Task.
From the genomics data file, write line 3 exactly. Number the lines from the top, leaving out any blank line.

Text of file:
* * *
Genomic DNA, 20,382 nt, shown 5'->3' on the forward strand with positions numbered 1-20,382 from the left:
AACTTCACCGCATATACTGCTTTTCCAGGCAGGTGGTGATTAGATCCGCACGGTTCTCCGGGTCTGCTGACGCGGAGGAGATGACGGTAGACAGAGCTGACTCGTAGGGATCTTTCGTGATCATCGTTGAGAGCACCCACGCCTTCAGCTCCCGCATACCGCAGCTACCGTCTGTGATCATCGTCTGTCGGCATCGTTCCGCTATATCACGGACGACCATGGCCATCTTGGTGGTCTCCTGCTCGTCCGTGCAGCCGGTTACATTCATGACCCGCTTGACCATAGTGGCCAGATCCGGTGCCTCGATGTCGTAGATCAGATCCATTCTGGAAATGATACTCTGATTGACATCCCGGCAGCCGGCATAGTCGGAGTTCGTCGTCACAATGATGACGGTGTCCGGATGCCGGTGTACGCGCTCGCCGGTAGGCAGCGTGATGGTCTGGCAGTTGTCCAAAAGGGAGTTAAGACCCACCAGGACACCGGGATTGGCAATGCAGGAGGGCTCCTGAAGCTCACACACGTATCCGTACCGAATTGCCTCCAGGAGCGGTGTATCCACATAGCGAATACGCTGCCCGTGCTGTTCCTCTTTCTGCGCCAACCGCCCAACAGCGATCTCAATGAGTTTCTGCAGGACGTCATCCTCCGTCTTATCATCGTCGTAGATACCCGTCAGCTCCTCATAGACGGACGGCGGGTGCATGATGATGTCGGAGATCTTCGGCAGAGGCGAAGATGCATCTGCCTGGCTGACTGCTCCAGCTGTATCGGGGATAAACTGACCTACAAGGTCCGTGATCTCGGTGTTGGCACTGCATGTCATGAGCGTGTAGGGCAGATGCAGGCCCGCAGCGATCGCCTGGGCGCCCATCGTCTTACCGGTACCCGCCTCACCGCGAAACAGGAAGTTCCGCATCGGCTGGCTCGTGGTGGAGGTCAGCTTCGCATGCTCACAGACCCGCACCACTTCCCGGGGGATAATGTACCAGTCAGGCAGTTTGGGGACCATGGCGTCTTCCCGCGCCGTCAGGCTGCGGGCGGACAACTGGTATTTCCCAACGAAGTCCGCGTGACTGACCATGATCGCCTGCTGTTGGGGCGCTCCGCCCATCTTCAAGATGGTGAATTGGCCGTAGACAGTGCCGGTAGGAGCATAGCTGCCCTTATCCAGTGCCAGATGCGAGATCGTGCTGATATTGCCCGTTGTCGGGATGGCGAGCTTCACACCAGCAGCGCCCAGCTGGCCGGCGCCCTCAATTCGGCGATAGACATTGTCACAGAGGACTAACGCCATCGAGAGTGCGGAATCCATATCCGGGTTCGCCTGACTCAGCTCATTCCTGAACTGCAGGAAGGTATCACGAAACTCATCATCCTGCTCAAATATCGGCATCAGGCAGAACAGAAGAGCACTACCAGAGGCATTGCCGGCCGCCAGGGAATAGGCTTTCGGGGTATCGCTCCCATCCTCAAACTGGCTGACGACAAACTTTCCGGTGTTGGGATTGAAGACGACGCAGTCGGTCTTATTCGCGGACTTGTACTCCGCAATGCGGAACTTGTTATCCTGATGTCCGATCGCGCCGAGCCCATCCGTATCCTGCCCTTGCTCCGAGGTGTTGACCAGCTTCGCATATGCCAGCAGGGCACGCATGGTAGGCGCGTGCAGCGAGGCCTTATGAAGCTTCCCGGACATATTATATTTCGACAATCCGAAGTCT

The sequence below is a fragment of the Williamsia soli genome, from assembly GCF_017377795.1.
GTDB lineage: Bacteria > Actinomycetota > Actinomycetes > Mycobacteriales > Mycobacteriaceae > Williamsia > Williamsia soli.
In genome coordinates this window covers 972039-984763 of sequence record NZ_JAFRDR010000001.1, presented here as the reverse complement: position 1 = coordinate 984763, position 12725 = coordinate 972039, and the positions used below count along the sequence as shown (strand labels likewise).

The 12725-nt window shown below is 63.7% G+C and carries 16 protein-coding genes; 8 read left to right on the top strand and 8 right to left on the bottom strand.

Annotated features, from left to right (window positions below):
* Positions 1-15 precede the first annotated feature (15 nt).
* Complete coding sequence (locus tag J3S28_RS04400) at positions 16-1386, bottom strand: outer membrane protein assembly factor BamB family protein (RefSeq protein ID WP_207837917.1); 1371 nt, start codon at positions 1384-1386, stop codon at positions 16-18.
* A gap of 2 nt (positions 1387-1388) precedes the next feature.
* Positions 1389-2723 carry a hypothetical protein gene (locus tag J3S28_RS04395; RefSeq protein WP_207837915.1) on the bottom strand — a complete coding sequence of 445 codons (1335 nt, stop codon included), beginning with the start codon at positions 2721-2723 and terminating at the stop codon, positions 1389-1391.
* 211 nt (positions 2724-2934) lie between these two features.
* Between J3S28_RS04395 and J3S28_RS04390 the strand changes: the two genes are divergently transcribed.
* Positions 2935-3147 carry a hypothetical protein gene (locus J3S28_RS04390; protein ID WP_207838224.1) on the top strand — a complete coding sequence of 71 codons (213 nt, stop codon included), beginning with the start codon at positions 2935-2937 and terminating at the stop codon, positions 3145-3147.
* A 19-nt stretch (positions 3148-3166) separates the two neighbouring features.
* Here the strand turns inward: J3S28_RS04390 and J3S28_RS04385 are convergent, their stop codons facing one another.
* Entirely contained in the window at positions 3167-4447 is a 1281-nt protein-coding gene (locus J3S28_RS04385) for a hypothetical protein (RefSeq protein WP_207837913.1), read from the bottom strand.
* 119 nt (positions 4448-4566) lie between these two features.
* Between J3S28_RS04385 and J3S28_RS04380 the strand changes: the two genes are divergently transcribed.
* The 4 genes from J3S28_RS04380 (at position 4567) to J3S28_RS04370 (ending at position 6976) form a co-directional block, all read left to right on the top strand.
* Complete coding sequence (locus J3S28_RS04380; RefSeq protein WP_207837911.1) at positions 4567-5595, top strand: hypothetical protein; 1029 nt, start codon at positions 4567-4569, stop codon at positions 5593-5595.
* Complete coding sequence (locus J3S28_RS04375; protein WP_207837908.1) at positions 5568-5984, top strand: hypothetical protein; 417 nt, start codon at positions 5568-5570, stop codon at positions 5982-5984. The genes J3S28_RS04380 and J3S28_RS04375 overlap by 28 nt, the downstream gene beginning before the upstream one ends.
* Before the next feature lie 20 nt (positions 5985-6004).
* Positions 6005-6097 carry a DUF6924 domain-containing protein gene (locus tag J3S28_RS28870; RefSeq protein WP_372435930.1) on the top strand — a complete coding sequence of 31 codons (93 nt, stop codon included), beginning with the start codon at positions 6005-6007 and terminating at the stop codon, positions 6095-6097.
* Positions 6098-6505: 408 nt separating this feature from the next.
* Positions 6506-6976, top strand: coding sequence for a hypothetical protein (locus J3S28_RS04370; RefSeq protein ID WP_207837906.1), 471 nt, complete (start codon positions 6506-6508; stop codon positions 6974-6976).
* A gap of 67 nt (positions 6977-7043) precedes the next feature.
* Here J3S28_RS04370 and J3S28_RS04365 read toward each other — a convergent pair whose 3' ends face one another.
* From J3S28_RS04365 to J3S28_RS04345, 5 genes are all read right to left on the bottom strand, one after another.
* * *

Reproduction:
The sequence below is a fragment of the Williamsia soli genome, from assembly GCF_017377795.1.